At the same time, a user’s information access should be mined to determine the combination of information, channel, and journey stage that drives value to the enterprise. Enterprises need to identify such combinations and promote them to all users of the product and service and subsequently enable a larger portion of the user base to derive similar value.
Mining the information access patterns of users can enable enterprises to build a map of the various touch points on their customer’s journey, along with a guide to the right information required for each touchpoint (by the user or by the enterprise) in the appropriate form delivered through the optimal channel. Such a map, when built and actively managed, ends up capturing the use of information by customers in their journey and correlates this with their continued engagement with — or eventual abandonment of — the product.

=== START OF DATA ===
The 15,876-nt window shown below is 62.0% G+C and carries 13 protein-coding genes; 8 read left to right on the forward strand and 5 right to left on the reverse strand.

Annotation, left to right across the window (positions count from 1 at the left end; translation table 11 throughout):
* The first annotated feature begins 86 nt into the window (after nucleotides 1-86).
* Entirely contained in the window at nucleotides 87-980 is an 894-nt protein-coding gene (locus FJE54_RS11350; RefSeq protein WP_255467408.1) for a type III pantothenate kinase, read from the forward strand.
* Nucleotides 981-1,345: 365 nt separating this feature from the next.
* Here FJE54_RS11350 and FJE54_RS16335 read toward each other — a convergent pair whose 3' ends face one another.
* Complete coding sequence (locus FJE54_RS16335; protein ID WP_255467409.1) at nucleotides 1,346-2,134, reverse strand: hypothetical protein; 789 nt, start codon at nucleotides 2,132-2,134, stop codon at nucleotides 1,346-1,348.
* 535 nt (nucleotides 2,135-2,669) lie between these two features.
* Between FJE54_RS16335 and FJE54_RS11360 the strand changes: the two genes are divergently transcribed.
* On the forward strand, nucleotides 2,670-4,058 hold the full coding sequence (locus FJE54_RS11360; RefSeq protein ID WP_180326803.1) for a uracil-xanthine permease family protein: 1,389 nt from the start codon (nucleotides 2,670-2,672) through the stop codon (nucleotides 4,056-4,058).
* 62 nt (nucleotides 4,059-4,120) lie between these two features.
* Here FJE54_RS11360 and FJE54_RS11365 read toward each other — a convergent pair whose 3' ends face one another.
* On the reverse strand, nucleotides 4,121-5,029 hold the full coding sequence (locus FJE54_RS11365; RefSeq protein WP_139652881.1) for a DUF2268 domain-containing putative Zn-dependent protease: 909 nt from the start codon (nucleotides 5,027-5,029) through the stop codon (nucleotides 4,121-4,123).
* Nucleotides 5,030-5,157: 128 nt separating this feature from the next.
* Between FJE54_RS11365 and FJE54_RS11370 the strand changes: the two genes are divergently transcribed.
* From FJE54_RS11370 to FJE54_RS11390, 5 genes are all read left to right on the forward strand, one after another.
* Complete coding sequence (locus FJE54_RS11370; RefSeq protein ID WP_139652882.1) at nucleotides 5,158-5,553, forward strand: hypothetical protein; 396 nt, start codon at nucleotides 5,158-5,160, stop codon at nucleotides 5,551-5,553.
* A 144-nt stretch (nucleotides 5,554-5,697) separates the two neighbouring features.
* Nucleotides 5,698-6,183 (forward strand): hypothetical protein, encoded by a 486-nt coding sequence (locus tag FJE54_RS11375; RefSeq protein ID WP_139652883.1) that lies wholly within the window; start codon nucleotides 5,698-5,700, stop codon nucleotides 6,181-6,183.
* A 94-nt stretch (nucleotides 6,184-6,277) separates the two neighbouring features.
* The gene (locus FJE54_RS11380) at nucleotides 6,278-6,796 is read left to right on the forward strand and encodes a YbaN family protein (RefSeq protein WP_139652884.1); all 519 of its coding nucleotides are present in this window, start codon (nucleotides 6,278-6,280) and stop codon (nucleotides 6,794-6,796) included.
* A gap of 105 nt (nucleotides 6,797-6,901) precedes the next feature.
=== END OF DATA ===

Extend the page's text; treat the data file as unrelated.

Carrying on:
Enabling successful journeys for customers as they find and use products and services is critical to both business success and continued customer satisfaction. Contextual information, provided at the right time through the right channel to enable user decisions, is almost always the difference between an engaged user and an unsatisfied one — and a transaction that drives business value.